How to Form a Ritual

I’ve set up personal rituals for myself for handling e-mail, waking up each morning, writing articles, and reading books. Far from making me inflexible, these rituals give me a useful default pattern that works best 99% of the time. Whenever my current ritual won’t work, I’m always free to stop using it.

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Forming a ritual isn’t too difficult, and the same principles for changing habits apply:

  1. Write out your sequence of behavior. I suggest starting with a simple ritual of only 3-4 steps maximum. Wait until you’ve established a ritual before you try to add new steps.
  2. Commit to following your ritual for thirty days. This step will take the idea and condition it into your nervous system as a habit.
  3. Define a clear trigger. When does your ritual start? A ritual to wake up is easy—the sound of your alarm clock will work. As for what triggers you to go to the gym, read a book or answer e-mail—you’ll have to decide.
  4. Tweak the Pattern. Your algorithm probably won’t be perfectly efficient the first time. Making a few tweaks after the first 30-day trial can make your ritual more useful.

Ways to Use a Ritual

Based on the above ideas, here are some ways you could implement your own rituals:

1. Waking Up

Set up a morning ritual for when you wake up and the next few things you do immediately afterward. To combat the grogginess after immediately waking up, my solution is to do a few pushups right after getting out of bed. After that, I sneak in ninety minutes of reading before getting ready for morning classes.

2. Web Usage

How often do you answer e-mail, look at Google Reader, or check Facebook each day? I found by taking all my daily internet needs and compressing them into one, highly-efficient ritual, I was able to cut off 75% of my web time without losing any communication.

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3. Reading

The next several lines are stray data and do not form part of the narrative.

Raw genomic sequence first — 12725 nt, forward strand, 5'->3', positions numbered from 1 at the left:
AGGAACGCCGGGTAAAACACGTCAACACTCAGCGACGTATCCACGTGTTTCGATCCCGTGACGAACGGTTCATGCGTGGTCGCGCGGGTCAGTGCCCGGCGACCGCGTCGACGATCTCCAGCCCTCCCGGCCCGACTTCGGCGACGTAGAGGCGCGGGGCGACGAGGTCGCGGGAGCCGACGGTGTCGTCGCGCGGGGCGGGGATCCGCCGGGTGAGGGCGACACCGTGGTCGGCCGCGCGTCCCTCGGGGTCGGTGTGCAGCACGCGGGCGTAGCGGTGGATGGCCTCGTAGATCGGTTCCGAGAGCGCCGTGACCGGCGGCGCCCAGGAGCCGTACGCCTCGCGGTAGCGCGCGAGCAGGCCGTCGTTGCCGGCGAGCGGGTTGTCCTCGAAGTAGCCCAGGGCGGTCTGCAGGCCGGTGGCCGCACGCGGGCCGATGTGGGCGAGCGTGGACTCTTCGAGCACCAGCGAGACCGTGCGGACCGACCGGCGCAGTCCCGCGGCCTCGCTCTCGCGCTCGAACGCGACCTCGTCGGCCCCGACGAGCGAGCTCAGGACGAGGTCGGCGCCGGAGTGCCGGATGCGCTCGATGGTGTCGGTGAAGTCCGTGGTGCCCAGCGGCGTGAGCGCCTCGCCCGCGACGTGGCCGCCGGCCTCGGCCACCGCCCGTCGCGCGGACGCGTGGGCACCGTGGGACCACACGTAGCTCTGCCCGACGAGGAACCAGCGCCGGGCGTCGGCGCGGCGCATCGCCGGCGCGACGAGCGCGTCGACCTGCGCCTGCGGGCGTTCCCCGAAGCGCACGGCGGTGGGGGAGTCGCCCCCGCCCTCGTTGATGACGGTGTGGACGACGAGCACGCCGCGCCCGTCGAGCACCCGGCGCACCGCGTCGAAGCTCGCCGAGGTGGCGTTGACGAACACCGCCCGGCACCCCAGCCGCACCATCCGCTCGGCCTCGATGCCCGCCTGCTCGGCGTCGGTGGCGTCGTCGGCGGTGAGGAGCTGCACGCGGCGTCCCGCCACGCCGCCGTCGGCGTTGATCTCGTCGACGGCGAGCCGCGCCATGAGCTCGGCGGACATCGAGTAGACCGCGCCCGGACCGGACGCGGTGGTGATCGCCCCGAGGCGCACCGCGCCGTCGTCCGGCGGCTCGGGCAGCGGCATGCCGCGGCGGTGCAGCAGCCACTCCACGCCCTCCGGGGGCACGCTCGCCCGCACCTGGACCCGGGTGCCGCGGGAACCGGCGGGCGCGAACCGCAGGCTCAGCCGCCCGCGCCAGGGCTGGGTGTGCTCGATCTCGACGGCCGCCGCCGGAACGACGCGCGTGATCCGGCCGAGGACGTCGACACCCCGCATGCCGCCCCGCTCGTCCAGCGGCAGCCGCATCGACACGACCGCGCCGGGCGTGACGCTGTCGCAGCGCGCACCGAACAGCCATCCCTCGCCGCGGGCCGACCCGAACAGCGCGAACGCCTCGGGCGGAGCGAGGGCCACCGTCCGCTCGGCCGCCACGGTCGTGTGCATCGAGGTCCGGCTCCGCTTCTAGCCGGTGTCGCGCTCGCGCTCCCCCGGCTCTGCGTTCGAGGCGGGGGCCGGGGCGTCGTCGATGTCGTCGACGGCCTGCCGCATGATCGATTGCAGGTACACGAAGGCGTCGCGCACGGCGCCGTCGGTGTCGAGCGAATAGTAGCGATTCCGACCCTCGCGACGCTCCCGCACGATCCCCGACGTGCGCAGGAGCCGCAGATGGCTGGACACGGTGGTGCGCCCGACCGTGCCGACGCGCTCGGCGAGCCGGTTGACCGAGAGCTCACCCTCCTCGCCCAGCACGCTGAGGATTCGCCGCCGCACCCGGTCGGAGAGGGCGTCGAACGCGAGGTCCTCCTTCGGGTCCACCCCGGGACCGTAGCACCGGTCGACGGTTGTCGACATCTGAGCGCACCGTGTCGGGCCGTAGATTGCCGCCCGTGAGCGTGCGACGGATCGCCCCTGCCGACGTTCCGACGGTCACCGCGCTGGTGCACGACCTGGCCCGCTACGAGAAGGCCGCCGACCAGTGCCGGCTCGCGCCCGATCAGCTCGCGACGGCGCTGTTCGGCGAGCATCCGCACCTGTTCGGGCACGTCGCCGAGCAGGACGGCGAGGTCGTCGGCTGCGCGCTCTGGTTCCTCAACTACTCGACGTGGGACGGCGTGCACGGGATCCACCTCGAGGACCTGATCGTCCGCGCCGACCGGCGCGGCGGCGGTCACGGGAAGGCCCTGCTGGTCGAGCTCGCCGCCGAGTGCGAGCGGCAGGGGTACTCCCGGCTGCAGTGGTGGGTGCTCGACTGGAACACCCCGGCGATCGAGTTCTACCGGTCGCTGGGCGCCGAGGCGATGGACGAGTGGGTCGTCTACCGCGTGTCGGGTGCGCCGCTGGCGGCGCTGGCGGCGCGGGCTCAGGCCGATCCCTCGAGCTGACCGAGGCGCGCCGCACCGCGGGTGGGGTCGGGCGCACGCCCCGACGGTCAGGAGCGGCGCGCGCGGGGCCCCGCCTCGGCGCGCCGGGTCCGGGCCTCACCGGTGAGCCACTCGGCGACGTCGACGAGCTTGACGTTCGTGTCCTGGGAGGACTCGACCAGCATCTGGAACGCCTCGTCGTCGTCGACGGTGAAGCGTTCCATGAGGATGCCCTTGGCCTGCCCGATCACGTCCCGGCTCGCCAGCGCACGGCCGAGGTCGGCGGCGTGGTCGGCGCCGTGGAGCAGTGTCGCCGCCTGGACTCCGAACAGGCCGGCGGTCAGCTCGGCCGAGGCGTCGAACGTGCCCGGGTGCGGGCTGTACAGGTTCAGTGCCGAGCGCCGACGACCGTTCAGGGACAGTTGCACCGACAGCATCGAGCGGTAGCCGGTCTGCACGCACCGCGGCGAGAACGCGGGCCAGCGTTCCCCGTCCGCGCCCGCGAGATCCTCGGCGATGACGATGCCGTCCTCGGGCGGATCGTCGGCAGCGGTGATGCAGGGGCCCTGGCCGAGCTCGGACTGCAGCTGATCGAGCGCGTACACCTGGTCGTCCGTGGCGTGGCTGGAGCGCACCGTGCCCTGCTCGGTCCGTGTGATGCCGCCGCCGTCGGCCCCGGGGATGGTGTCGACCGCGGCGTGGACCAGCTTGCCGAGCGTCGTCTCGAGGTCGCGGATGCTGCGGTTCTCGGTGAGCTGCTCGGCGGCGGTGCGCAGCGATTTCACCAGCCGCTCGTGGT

How much time do you get to read books? If your library isn’t as large as you’d like, you might want to consider the rituals you use for reading. Programming a few steps to trigger yourself to read instead of watching television or during a break in your day can chew through dozens of books each year.

4. Friendliness

Rituals can also help with communication. Set up a ritual of starting a conversation when you have opportunities to meet people.

5. Working

One of the hardest barriers when overcoming procrastination is building up a concentrated flow. Building those steps into a ritual can allow you to quickly start working or continue working after an interruption.

6. Going to the gym

If exercising is a struggle, encoding a ritual can remove a lot of the difficulty. Set up a quick ritual for going to exercise right after work or when you wake up.

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7. Exercise

Even within your workouts, you can have rituals. Spacing the time between runs or reps with a certain number of breaths can remove the guesswork. Forming a ritual of doing certain exercises in a particular order can save time.

8. Sleeping

Form a calming ritual in the last 30-60 minutes of your day before you go to bed. This will help slow yourself down and make falling asleep much easier. Especially if you plan to get up full of energy in the morning, it will help if you remove insomnia.

8. Weekly Reviews

The weekly review is a big part of the GTD system. By making a simple ritual checklist for my weekly review, I can get the most out of this exercise in less time. Originally, I did holistic reviews where I wrote my thoughts on the week and progress as a whole. Now, I narrow my focus toward specific plans, ideas, and measurements.

Final Thoughts

We all want to be productive. But time wasters, procrastination, and laziness sometimes get the better of us. If you’re facing such difficulties, don’t be afraid to make use of these rituals to help you conquer them.

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Featured photo credit: RODOLFO BARRETO via unsplash.com